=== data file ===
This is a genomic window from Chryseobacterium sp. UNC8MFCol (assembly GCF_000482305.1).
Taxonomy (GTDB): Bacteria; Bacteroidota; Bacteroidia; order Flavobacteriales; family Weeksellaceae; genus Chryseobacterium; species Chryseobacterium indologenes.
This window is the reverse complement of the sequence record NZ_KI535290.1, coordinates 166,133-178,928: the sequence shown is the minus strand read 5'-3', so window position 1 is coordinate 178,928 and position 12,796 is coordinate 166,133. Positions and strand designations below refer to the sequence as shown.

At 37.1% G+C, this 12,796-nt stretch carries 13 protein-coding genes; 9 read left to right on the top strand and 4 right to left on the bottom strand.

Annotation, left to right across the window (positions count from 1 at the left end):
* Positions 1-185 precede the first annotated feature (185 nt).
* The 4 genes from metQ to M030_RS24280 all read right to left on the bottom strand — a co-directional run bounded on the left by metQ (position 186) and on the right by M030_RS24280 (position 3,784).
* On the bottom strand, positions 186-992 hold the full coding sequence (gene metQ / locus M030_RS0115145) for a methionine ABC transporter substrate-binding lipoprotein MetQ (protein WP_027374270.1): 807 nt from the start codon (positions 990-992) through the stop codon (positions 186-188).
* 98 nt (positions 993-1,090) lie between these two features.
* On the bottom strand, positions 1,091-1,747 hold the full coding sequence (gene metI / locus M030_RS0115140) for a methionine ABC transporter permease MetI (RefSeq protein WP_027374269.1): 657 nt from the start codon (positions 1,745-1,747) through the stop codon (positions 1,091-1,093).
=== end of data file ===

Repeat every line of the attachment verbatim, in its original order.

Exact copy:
This is a genomic window from Chryseobacterium sp. UNC8MFCol (assembly GCF_000482305.1).
Taxonomy (GTDB): Bacteria; Bacteroidota; Bacteroidia; order Flavobacteriales; family Weeksellaceae; genus Chryseobacterium; species Chryseobacterium indologenes.
This window is the reverse complement of the sequence record NZ_KI535290.1, coordinates 166,133-178,928: the sequence shown is the minus strand read 5'-3', so window position 1 is coordinate 178,928 and position 12,796 is coordinate 166,133. Positions and strand designations below refer to the sequence as shown.

At 37.1% G+C, this 12,796-nt stretch carries 13 protein-coding genes; 9 read left to right on the top strand and 4 right to left on the bottom strand.

Annotation, left to right across the window (positions count from 1 at the left end):
* Positions 1-185 precede the first annotated feature (185 nt).
* The 4 genes from metQ to M030_RS24280 all read right to left on the bottom strand — a co-directional run bounded on the left by metQ (position 186) and on the right by M030_RS24280 (position 3,784).
* On the bottom strand, positions 186-992 hold the full coding sequence (gene metQ / locus M030_RS0115145) for a methionine ABC transporter substrate-binding lipoprotein MetQ (protein WP_027374270.1): 807 nt from the start codon (positions 990-992) through the stop codon (positions 186-188).
* 98 nt (positions 993-1,090) lie between these two features.
* On the bottom strand, positions 1,091-1,747 hold the full coding sequence (gene metI / locus M030_RS0115140) for a methionine ABC transporter permease MetI (RefSeq protein WP_027374269.1): 657 nt from the start codon (positions 1,745-1,747) through the stop codon (positions 1,091-1,093).